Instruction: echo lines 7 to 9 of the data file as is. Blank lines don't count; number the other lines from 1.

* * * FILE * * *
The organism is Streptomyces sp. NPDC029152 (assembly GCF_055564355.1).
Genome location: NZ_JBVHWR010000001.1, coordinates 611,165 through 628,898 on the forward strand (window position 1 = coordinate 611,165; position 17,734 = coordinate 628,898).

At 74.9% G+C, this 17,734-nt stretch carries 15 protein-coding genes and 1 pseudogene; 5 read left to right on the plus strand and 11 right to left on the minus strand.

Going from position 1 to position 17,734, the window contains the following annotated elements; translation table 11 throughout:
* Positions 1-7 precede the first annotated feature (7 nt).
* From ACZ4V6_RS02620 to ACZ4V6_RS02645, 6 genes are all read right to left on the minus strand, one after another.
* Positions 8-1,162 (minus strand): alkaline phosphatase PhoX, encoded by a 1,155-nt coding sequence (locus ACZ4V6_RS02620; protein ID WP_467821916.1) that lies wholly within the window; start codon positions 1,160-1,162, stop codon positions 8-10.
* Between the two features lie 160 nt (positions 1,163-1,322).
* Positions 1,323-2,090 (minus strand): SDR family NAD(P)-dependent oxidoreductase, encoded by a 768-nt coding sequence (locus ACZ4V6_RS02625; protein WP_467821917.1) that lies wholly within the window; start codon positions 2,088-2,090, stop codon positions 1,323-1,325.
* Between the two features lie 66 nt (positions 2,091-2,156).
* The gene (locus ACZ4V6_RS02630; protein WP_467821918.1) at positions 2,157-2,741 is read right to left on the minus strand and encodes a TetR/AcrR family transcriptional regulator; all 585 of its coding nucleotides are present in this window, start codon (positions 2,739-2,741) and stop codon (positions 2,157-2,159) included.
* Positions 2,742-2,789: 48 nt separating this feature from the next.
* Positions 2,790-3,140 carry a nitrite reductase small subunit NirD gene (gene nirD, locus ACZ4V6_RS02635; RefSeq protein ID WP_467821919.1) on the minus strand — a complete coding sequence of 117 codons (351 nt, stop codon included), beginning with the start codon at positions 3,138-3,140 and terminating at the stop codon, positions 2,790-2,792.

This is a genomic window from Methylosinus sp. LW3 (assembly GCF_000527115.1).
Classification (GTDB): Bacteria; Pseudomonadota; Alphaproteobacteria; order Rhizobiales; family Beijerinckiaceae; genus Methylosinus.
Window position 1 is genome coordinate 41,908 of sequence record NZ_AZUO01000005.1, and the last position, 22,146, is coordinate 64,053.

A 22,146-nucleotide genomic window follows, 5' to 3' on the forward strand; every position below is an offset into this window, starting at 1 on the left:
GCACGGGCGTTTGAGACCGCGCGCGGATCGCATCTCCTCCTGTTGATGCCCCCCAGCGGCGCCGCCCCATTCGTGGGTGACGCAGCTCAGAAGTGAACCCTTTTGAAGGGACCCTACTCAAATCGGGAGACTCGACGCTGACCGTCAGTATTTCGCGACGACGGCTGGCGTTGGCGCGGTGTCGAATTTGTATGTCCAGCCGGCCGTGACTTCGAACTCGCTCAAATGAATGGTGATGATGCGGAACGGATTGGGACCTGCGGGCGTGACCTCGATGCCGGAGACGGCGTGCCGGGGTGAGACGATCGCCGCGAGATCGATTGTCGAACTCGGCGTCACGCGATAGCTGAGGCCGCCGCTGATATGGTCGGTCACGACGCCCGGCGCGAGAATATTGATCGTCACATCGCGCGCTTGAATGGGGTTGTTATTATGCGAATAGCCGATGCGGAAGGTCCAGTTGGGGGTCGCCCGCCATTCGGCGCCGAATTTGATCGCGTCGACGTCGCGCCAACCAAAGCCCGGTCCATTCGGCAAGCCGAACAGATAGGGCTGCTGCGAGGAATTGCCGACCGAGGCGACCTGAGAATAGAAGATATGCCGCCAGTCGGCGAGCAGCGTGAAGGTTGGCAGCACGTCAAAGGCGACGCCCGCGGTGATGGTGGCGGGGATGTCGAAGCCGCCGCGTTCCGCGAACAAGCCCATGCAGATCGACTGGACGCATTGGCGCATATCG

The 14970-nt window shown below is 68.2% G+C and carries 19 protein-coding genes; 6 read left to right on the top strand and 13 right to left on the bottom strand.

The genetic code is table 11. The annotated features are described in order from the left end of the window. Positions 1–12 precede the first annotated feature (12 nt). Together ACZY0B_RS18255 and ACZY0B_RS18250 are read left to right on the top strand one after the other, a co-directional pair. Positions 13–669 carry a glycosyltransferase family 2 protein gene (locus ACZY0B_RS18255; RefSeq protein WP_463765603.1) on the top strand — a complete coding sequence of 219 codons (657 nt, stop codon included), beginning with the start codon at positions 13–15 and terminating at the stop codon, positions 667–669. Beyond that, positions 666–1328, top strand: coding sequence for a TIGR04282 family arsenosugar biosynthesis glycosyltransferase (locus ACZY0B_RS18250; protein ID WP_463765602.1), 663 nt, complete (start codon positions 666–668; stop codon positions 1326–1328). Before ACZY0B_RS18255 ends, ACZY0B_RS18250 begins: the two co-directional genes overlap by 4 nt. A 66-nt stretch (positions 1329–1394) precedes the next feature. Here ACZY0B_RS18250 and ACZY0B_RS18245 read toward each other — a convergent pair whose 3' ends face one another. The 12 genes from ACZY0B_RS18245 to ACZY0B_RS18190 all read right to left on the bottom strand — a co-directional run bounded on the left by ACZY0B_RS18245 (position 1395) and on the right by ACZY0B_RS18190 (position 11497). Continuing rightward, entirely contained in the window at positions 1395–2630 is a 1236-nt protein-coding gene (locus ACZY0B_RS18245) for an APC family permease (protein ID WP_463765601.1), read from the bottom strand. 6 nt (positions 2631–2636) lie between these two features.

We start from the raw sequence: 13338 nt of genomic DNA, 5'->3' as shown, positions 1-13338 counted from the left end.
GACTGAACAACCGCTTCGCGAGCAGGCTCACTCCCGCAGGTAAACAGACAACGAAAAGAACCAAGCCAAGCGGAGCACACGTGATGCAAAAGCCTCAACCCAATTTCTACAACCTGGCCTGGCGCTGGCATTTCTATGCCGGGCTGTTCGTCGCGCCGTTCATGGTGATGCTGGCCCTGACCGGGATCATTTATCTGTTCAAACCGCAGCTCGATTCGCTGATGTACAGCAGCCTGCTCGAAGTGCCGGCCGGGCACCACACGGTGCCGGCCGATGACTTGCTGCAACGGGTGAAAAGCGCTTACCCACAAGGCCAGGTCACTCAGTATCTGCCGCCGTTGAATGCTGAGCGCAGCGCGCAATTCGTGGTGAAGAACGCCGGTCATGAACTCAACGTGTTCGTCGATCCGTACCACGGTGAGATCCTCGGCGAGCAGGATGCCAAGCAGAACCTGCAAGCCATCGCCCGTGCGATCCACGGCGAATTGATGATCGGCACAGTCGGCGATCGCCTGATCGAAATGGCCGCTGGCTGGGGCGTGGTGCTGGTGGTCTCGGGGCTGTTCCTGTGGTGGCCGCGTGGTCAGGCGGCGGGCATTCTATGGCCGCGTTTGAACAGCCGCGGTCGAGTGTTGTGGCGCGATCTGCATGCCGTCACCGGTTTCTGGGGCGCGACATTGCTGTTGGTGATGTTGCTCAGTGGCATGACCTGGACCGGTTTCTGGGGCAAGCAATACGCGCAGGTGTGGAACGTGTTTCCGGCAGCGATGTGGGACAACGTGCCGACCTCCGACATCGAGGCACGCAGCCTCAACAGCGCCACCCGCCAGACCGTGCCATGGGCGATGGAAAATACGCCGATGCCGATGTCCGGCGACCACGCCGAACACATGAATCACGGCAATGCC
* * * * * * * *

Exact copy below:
* Positions 8-1,162 (minus strand): alkaline phosphatase PhoX, encoded by a 1,155-nt coding sequence (locus ACZ4V6_RS02620; protein ID WP_467821916.1) that lies wholly within the window; start codon positions 1,160-1,162, stop codon positions 8-10.
* Between the two features lie 160 nt (positions 1,163-1,322).
* Positions 1,323-2,090 (minus strand): SDR family NAD(P)-dependent oxidoreductase, encoded by a 768-nt coding sequence (locus ACZ4V6_RS02625; protein WP_467821917.1) that lies wholly within the window; start codon positions 2,088-2,090, stop codon positions 1,323-1,325.